With oval chainrings, their #1 goal is to mess with this velocity. They cause your crank velocity to change during each pedal stroke, so you spend more or less time in certain parts of that pedal stroke. For example, they may want you to spend more time – slow the crank down – during the main ‘power phase’.

While we don’t want to dive too deep into this topic, the net effect is that you’ll get slightly inflated power numbers using an oval ring on a crank-based power meter. How much this gets inflated depends on how odd-shaped your ring is (the ‘less-round’ it is, the more your power will read high). How high are we talking? Through the course of my research, I heard anywhere from 0.5% to 4%. I did not have any non-round rings during my testing, so I can’t make a claim based on personal experience.

Just for fun, let’s say your power meter quotes +/- 1.5% accuracy. At 200 actual watts, that means your displayed power output could be 197 to 203. If your oval chainrings adds another 1.5% on top of that, we have a net of +/- 3%. On the high end, that would tell you that you’re putting out 206 watts, when you’re actually putting out 200. If you haven’t set your zero offset in three weeks, it could drift much farther than that. Did you PR on your Strava segment, or just get bad data?

Target Customer for each system

How do you know which system is right for you? What is best? This question is discussed often in our reader forum. I will attempt to lay out what I feel is the target customer for each of the three power meters we tested.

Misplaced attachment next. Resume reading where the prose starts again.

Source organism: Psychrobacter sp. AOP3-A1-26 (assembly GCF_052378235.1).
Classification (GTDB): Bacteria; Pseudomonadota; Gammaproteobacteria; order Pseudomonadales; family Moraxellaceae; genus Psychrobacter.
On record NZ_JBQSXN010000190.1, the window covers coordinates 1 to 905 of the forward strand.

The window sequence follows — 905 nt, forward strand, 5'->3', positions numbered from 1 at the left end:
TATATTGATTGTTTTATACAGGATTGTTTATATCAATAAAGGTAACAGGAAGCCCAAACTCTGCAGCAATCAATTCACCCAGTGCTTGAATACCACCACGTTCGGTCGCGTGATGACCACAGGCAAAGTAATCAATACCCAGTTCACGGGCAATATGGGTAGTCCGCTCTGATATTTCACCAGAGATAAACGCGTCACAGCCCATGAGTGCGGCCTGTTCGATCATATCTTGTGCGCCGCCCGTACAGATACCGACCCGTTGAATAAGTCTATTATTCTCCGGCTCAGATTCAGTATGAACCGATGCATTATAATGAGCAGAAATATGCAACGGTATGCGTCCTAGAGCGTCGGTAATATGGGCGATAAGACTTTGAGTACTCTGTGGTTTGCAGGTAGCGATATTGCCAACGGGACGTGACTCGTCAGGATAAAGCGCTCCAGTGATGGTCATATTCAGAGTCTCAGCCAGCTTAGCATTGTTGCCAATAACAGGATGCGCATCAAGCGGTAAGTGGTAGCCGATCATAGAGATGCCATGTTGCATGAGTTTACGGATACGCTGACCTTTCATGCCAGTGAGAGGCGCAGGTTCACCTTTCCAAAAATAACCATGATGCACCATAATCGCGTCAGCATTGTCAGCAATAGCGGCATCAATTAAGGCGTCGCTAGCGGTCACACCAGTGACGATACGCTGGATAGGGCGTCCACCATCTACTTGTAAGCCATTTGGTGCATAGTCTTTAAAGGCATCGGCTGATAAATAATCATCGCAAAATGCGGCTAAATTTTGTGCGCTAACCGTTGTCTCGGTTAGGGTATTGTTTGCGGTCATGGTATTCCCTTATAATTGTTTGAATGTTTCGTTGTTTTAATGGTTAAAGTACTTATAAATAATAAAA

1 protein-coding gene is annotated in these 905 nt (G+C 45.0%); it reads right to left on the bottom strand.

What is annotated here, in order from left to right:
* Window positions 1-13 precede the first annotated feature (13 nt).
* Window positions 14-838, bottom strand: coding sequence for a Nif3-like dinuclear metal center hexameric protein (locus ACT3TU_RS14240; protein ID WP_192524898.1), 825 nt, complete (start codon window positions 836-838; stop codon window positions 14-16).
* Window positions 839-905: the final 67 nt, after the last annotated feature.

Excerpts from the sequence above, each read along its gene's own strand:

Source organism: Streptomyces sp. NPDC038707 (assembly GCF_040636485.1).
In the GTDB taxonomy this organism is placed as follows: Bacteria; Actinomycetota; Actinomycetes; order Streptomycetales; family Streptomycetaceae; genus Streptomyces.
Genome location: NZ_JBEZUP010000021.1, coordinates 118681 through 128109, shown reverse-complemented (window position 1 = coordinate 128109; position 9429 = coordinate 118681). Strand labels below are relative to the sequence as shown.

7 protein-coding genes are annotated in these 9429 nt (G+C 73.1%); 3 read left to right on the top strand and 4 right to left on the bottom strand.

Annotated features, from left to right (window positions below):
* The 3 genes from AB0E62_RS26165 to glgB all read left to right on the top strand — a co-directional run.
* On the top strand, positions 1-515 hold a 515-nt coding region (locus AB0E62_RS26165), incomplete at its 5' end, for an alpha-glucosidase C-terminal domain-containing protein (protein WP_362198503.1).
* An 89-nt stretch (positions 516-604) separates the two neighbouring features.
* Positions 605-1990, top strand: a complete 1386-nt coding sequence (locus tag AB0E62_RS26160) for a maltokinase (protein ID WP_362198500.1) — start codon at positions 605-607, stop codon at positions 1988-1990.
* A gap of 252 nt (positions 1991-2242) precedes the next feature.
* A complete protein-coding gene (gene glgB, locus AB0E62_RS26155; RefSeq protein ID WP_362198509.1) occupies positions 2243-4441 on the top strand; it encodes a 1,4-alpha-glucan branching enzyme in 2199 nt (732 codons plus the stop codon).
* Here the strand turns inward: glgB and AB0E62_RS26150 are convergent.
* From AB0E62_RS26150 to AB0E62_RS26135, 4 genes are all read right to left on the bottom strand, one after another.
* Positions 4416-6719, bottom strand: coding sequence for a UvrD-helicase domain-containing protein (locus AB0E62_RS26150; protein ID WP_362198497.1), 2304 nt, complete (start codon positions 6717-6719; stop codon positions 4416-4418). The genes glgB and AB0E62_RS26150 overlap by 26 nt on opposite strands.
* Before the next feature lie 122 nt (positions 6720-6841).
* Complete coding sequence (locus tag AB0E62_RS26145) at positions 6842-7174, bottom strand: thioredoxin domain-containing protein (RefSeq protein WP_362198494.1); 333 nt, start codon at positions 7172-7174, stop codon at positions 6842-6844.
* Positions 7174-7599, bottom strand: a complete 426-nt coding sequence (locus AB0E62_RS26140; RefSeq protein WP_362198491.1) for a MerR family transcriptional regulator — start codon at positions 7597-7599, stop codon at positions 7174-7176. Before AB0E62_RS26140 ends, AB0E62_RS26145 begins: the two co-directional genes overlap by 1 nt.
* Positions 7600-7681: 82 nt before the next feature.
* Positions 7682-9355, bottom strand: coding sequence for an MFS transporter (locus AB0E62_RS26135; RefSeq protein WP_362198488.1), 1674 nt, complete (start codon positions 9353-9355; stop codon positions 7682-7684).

SRM: At least with our testing, we tended to see the cleanest data in most situations with SRM. Our first outdoor ride left us stumped, but the odd data could very well be due to the head unit placement. I think SRM is for the customer who wants unlimited wheel choice and the ability to do very detailed data analysis. If you want to do aero testing or super-fine analysis of sprint workouts (i.e. small time increments with little-or-no smoothing applied), this is your system.



Stages: I see the Stages customer as someone who 1) wants the ability to swap to different wheels on their bike and 2) wants an easy-to-install system, and 3) is not going to do aero or Crr testing. Whether or not the left-leg measurement is a problem is up to you. After my testing, I don’t feel this is an issue for the vast majority of people who would train with this system. It is simple and appears to do what they advertise.

Powertap: Their Achilles heel is and will always be the wheel choice argument. However, their system opens up another very important area - unlimited crank and chainring choice. If you’re not yet 100% sure what crank length you want to ride or have different length cranks on different bikes, this is your system. In addition, we’ve learned that due to the realities of physics, wheel-based power measurement will produce the most accurate power numbers with any non-round chainring.